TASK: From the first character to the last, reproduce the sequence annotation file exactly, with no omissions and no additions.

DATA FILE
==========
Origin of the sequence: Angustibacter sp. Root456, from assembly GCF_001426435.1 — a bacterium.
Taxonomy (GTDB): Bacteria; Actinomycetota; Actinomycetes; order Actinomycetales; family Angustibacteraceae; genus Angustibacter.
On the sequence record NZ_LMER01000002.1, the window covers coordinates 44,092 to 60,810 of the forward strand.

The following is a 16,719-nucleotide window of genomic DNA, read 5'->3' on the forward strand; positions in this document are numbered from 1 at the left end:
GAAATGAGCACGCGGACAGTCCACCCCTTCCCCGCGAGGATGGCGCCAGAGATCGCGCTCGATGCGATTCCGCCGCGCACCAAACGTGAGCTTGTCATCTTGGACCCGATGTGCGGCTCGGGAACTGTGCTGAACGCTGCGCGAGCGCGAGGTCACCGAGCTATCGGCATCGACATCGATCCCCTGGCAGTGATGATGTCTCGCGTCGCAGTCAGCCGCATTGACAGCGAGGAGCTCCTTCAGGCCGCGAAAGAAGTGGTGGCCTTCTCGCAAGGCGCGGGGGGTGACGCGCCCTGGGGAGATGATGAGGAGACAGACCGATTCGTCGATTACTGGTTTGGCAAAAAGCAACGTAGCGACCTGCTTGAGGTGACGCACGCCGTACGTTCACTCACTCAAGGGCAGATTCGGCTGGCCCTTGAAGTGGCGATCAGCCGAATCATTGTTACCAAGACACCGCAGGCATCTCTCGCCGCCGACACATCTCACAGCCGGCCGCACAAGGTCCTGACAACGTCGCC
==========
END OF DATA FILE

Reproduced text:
Origin of the sequence: Angustibacter sp. Root456, from assembly GCF_001426435.1 — a bacterium.
Taxonomy (GTDB): Bacteria; Actinomycetota; Actinomycetes; order Actinomycetales; family Angustibacteraceae; genus Angustibacter.
On the sequence record NZ_LMER01000002.1, the window covers coordinates 44,092 to 60,810 of the forward strand.

The following is a 16,719-nucleotide window of genomic DNA, read 5'->3' on the forward strand; positions in this document are numbered from 1 at the left end:
GAAATGAGCACGCGGACAGTCCACCCCTTCCCCGCGAGGATGGCGCCAGAGATCGCGCTCGATGCGATTCCGCCGCGCACCAAACGTGAGCTTGTCATCTTGGACCCGATGTGCGGCTCGGGAACTGTGCTGAACGCTGCGCGAGCGCGAGGTCACCGAGCTATCGGCATCGACATCGATCCCCTGGCAGTGATGATGTCTCGCGTCGCAGTCAGCCGCATTGACAGCGAGGAGCTCCTTCAGGCCGCGAAAGAAGTGGTGGCCTTCTCGCAAGGCGCGGGGGGTGACGCGCCCTGGGGAGATGATGAGGAGACAGACCGATTCGTCGATTACTGGTTTGGCAAAAAGCAACGTAGCGACCTGCTTGAGGTGACGCACGCCGTACGTTCACTCACTCAAGGGCAGATTCGGCTGGCCCTTGAAGTGGCGATCAGCCGAATCATTGTTACCAAGACACCGCAGGCATCTCTCGCCGCCGACACATCTCACAGCCGGCCGCACAAGGTCCTGACAACGTCGCC